The bogus “interpretations” of quantum mechanics

I've not written on this blog for a long time. A talk in Mouans-Sartoux yesterday prompted me to write this rant about what I will (demonstrably) call bogus interpretations of quantum mechanics. Specifically the "dead and alive cat" myth. Schrödinger's cat One of the most iconic thought experiments used to explain quantum mechanics is called Schrödinger's … Continue reading The bogus “interpretations” of quantum mechanics

The (Lost) Art of Presentation

Reviewing my daily feed of tweets this morning, I ran across a presentation called "It's time to fix HTTPS". The topic itself is of interest to all of us, since it concerns the security of e-commerce transactions, among other things. Yet the slide deck lacks basic appeal: Only text (or busy screen snapshots) No obvious … Continue reading The (Lost) Art of Presentation

Futurism

IEEE Spectrum pokes fun at Ray Kurzweil's predictions about the future: Therein lie the frustrations of Kurzweil's brand of tech punditry. On close examination, his clearest and most successful predictions often lack originality or profundity. And most of his predictions come with so many loopholes that they border on the unfalsifiable. Yet he continues to … Continue reading Futurism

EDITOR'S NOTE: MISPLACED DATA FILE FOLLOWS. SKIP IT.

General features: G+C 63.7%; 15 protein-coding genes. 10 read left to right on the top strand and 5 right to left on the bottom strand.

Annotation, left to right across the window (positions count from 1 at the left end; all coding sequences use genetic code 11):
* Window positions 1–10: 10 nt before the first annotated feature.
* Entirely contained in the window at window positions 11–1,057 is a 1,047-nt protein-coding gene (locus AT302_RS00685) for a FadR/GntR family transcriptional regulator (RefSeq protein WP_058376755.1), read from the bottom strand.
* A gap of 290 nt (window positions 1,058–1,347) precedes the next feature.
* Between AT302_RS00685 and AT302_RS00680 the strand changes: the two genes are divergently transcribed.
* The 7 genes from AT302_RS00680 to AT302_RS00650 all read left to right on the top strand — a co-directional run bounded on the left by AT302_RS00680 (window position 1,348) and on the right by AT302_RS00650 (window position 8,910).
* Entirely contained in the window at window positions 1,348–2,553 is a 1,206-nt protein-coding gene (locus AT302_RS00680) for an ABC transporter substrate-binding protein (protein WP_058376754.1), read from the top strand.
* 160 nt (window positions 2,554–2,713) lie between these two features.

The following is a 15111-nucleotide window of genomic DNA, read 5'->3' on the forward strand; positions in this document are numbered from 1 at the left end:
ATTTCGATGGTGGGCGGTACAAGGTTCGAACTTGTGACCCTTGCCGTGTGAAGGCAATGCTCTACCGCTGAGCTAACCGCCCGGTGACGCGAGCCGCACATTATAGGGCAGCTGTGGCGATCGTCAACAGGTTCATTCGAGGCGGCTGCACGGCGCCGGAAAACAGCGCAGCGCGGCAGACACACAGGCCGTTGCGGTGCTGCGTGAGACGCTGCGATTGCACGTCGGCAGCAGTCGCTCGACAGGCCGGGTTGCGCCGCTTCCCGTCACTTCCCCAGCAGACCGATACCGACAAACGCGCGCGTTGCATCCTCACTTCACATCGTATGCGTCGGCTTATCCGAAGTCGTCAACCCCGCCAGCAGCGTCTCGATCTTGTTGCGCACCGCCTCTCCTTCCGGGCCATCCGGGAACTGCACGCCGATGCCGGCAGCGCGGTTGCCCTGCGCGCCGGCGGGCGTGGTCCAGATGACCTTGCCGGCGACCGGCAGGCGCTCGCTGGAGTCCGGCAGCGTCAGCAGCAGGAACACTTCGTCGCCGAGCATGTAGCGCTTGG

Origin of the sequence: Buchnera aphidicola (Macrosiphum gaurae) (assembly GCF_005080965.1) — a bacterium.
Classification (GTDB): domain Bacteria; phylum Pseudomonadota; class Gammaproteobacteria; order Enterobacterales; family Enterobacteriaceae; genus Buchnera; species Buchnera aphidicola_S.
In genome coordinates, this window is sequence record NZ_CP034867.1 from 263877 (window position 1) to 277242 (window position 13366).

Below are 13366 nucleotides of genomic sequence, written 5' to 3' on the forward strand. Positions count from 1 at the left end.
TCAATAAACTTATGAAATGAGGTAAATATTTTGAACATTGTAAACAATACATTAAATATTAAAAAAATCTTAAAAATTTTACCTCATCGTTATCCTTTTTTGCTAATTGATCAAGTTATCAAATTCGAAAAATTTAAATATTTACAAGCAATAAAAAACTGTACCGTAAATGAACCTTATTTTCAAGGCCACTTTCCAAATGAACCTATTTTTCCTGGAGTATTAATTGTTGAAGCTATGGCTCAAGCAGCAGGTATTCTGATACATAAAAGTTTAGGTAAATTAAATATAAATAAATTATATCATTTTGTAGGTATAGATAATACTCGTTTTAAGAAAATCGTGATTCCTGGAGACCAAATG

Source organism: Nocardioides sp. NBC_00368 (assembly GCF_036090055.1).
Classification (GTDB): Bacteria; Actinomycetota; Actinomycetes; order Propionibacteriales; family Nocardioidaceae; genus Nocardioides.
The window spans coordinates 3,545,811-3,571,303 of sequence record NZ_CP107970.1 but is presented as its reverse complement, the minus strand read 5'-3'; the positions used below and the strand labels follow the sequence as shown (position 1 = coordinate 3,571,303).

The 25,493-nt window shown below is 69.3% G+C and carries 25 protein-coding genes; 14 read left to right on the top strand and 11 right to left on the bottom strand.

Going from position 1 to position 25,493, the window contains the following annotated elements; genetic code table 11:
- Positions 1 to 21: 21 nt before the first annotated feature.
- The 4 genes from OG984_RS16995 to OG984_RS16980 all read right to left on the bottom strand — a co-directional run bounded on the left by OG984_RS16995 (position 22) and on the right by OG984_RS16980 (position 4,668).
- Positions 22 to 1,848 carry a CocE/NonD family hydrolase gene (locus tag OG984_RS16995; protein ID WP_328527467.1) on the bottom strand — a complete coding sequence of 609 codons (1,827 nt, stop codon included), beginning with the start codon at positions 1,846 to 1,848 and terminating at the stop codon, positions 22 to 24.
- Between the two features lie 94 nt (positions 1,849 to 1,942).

P versus NP

A researcher from HP Labs named Vinay Deolalikar announced a new proof that complexity classes P and NP are different. The paper made it to the Slashdot front-page (more on this below). What constitutes a "proof"? This is far from being the first claimed proof. There are about as many proofs that P is the same … Continue reading P versus NP

Really bad math in a sci-fi book…

I have just been reading Alien Embassy by Ian Watson (in the French translation published by Presses Pocket). This is a somewhat esoteric book, and I can't say that I'm really fond of that genre. But it is an interesting story, it's well written, and I enjoyed it. Howewer, something really puzzled me, and it … Continue reading Really bad math in a sci-fi book…

The woes of the "One laptop per child" project

Ivan Krstić writes in Sic Transit Gloria Laptopi about the woes of the One Laptop Per Child (OLPC) project. The whole essay is a bit long, but definitely worth reading. It goes through the history of the OLPC project (including its roots in early experiments), through musings about the best choice of operating system, to … Continue reading The woes of the "One laptop per child" project

How To Teach Special Relativity

How to Teach Special Relativity is a famous article by John Bell where he advocates that the way we teach relativity does not give good results. He describes an experiment now known as Bell's spaceship paradox (even if Bell did not invent it): In Bell's version of the thought experiment, two spaceships, which are initially … Continue reading How To Teach Special Relativity